RESEARCH SCHOLAR (PH.D)
**DR. PAYEL DUTTA CHOWDHURY
PROFESSOR & DIRECTOR
SCHOOL OF ARTS & HUMANITIES
A woman’s heart-rending cry!
How much must she have cursed us for that act!
That curse has still not left us it seems.
No man will ever love her.
The man who loved me abandoned me.
Have the two stories become one and the same finally?
(pg 6, The Liberation of Sita)
Aptly summarized in these lines is the life story of two strong women who defined the Ramayana as an epic to be read and re-read in the generations that have gone by and the generations to come. The strong focus and the gender bias that is prevalent in the Inidan society prevents any importance being given to the role of Sita who gives up her all to protect the honour of her maryada purush Ram and is chronicled in the sacred texts as epitome of all that goes to define the virtues of the Indian woman. The same Indian epic underplays the role of another woman, Surpanankha who is forced to abandon her identity of a Meenakshi and evolves to be a Surpanakha in the hands of her dreadful family, as a victim in the hands of patriarchal dominance and a gender-biased society. She is the victim in the hands of her mother, her brother and her family and circumstances force her to suspect her family and their approach towards her as a girl child in the family. Hers is a story of the bad woman who avenges the insults hurled at her, protects herself against the very gendering that is apparent in the world of the Asuras. The world of the Asuras is defined by the evils of society, all that is bad and negative and in this world a woman goes through the double-infliction of suffering not very different from the world of the Devas or the Human society. As revisionist literature flourished, some of these stories like the retelling of the story of Surpanakha or the hidden story of so pious and strong a woman like Mandordari would have otherwise been lost. Good or bad, evil or otherwise, these women are forced to live in the life of a male-dominated society, their stories seldom narrated for fear of social ostracism, patriarchal perspective and the fear that these perspectives may destroy the structural inequalites that is created in the order of the world of Devas and Asuras. Writers like Kavita Kane have given voice to the unheard voices of the like of Uruvi, Urmila and Surpanakha through their novels Karna’s Wife: the Outcast’s Queen, Sita’s Sister and Lanka’s Princess. Other writers like Devdutt Pattanaik and Volga have attempted to present some of these characters in a very different perpective, thus taking us away from the stereotypical presentation of the commonly perceived views of these women. Surpanakha which means the woman ‘as hard as nails’ faces the turmoils of her life alone, away from the powers of her brothers and with with her scheming, succesful thinking which results in the destruction of the Asuras. Their worlds are different, their values and virtues are different, yet they are victims of patriarchal hegemony and have their battles to fight in different ways. Where resilience is the strength of a Sita, violence and seduction is what Surpanakha resorts to. This paper is an attempt to study the life of the otherwise imagined ugly, untamed, brazen Surpanakha with a feminist perspective while studying the struggles of Surpanakha in the Asura world, the causes for her anger and sorrow and of how she operates as a woman from a relatively powerless position in comparison with Sita and Mandodari.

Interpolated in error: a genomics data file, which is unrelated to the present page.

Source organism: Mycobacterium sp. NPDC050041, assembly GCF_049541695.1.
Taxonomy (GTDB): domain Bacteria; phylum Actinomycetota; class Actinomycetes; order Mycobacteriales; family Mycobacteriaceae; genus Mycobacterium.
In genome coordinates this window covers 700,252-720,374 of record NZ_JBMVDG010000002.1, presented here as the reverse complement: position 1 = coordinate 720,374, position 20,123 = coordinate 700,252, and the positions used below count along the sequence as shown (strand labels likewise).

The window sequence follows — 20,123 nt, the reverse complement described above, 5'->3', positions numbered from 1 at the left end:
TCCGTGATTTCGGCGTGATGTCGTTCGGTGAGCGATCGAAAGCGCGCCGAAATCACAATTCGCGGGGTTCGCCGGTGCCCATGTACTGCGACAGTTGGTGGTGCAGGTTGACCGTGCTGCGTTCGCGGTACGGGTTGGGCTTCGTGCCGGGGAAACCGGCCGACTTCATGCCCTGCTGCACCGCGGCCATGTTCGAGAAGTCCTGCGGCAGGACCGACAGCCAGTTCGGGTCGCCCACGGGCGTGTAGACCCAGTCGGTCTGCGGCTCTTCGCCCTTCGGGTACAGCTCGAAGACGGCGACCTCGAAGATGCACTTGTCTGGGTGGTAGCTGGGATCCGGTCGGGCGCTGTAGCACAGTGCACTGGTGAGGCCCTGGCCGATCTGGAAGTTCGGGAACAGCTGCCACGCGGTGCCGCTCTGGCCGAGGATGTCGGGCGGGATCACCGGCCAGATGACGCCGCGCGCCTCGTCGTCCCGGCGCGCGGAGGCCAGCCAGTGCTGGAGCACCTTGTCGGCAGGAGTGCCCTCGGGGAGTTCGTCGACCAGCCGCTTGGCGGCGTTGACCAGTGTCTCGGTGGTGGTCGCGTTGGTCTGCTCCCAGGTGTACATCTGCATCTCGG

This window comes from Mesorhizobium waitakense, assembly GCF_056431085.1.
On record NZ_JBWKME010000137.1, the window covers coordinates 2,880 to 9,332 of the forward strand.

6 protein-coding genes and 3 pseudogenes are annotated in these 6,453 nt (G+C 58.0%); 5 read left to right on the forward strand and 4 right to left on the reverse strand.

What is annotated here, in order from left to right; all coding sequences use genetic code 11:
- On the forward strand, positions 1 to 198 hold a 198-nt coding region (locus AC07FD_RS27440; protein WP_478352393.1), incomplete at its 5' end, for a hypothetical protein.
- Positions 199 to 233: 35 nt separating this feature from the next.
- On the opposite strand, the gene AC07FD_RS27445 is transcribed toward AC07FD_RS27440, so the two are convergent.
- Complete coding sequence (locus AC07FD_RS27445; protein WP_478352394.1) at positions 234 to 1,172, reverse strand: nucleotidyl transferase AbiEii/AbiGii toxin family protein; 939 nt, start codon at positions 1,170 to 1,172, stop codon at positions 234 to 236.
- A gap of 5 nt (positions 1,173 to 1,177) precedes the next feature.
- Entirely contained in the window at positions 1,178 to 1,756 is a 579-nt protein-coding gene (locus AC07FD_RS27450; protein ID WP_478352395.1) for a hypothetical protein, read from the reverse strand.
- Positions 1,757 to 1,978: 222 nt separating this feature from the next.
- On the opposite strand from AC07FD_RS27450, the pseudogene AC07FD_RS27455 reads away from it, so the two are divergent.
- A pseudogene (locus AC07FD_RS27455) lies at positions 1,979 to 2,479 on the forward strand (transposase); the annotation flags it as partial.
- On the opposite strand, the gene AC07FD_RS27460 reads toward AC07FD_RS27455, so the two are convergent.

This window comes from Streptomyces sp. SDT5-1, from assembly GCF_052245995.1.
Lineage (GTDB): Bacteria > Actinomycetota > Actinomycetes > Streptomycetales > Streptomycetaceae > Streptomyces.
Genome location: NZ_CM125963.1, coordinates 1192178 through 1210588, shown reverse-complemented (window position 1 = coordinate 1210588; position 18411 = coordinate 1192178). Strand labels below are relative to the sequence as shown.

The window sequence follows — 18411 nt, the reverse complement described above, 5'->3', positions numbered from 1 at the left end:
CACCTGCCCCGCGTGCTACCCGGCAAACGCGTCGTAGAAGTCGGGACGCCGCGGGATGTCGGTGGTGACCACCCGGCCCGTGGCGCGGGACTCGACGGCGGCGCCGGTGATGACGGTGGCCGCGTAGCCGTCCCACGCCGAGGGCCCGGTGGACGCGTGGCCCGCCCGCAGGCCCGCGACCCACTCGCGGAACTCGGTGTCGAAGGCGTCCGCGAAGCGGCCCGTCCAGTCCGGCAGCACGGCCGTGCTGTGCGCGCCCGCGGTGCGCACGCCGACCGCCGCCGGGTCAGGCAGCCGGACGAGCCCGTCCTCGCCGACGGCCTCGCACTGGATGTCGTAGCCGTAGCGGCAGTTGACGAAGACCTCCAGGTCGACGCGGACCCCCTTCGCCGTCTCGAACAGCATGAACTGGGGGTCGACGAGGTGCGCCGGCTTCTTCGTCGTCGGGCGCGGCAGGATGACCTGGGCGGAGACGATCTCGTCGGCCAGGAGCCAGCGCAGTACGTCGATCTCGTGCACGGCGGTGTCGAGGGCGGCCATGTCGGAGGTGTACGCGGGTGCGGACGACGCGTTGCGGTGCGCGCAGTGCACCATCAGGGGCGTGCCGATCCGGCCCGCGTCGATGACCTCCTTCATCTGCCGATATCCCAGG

Keywords: feminism, patriarchy, gender, birth, marriage, abduction, revenge, anticipation,